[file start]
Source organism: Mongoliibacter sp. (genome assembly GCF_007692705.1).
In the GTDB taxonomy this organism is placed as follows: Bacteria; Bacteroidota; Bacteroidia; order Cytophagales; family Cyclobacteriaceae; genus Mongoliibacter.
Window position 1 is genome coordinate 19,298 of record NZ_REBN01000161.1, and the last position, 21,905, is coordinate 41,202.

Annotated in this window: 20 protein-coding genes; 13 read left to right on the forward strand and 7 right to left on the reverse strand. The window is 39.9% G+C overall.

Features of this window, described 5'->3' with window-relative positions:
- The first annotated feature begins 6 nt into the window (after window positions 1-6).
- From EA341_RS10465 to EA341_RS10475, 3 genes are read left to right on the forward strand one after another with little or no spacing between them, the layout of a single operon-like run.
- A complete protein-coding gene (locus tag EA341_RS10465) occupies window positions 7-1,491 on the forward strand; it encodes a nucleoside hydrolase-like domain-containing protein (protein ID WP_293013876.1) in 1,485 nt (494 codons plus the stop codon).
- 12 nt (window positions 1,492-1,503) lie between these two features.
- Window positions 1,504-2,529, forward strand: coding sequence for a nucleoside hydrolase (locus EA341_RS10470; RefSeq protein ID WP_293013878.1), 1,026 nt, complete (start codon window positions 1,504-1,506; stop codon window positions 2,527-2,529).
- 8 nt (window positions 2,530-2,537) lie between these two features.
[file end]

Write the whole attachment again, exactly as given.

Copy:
Source organism: Mongoliibacter sp. (genome assembly GCF_007692705.1).
In the GTDB taxonomy this organism is placed as follows: Bacteria; Bacteroidota; Bacteroidia; order Cytophagales; family Cyclobacteriaceae; genus Mongoliibacter.
Window position 1 is genome coordinate 19,298 of record NZ_REBN01000161.1, and the last position, 21,905, is coordinate 41,202.

Annotated in this window: 20 protein-coding genes; 13 read left to right on the forward strand and 7 right to left on the reverse strand. The window is 39.9% G+C overall.

Features of this window, described 5'->3' with window-relative positions:
- The first annotated feature begins 6 nt into the window (after window positions 1-6).
- From EA341_RS10465 to EA341_RS10475, 3 genes are read left to right on the forward strand one after another with little or no spacing between them, the layout of a single operon-like run.
- A complete protein-coding gene (locus tag EA341_RS10465) occupies window positions 7-1,491 on the forward strand; it encodes a nucleoside hydrolase-like domain-containing protein (protein ID WP_293013876.1) in 1,485 nt (494 codons plus the stop codon).
- 12 nt (window positions 1,492-1,503) lie between these two features.
- Window positions 1,504-2,529, forward strand: coding sequence for a nucleoside hydrolase (locus EA341_RS10470; RefSeq protein ID WP_293013878.1), 1,026 nt, complete (start codon window positions 1,504-1,506; stop codon window positions 2,527-2,529).
- 8 nt (window positions 2,530-2,537) lie between these two features.